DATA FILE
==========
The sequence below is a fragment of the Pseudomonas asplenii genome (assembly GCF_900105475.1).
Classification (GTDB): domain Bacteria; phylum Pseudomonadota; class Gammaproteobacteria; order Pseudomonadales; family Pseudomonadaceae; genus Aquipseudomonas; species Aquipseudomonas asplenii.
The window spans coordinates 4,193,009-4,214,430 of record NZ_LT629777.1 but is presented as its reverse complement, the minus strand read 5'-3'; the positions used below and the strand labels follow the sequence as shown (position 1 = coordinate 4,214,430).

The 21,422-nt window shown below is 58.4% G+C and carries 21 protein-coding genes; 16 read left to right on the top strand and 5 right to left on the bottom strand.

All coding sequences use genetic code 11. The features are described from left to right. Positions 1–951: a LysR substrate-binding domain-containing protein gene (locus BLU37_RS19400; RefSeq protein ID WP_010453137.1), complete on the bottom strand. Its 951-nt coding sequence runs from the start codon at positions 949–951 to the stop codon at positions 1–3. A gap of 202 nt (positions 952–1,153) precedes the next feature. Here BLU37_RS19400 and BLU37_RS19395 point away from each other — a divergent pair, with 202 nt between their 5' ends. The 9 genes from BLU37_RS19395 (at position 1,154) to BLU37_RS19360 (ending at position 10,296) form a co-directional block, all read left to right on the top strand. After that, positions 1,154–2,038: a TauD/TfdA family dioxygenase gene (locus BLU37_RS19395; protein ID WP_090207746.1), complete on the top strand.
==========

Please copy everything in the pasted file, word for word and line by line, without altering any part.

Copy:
The sequence below is a fragment of the Pseudomonas asplenii genome (assembly GCF_900105475.1).
Classification (GTDB): domain Bacteria; phylum Pseudomonadota; class Gammaproteobacteria; order Pseudomonadales; family Pseudomonadaceae; genus Aquipseudomonas; species Aquipseudomonas asplenii.
The window spans coordinates 4,193,009-4,214,430 of record NZ_LT629777.1 but is presented as its reverse complement, the minus strand read 5'-3'; the positions used below and the strand labels follow the sequence as shown (position 1 = coordinate 4,214,430).

The 21,422-nt window shown below is 58.4% G+C and carries 21 protein-coding genes; 16 read left to right on the top strand and 5 right to left on the bottom strand.

All coding sequences use genetic code 11. The features are described from left to right. Positions 1–951: a LysR substrate-binding domain-containing protein gene (locus BLU37_RS19400; RefSeq protein ID WP_010453137.1), complete on the bottom strand. Its 951-nt coding sequence runs from the start codon at positions 949–951 to the stop codon at positions 1–3. A gap of 202 nt (positions 952–1,153) precedes the next feature. Here BLU37_RS19400 and BLU37_RS19395 point away from each other — a divergent pair, with 202 nt between their 5' ends. The 9 genes from BLU37_RS19395 (at position 1,154) to BLU37_RS19360 (ending at position 10,296) form a co-directional block, all read left to right on the top strand. After that, positions 1,154–2,038: a TauD/TfdA family dioxygenase gene (locus BLU37_RS19395; protein ID WP_090207746.1), complete on the top strand.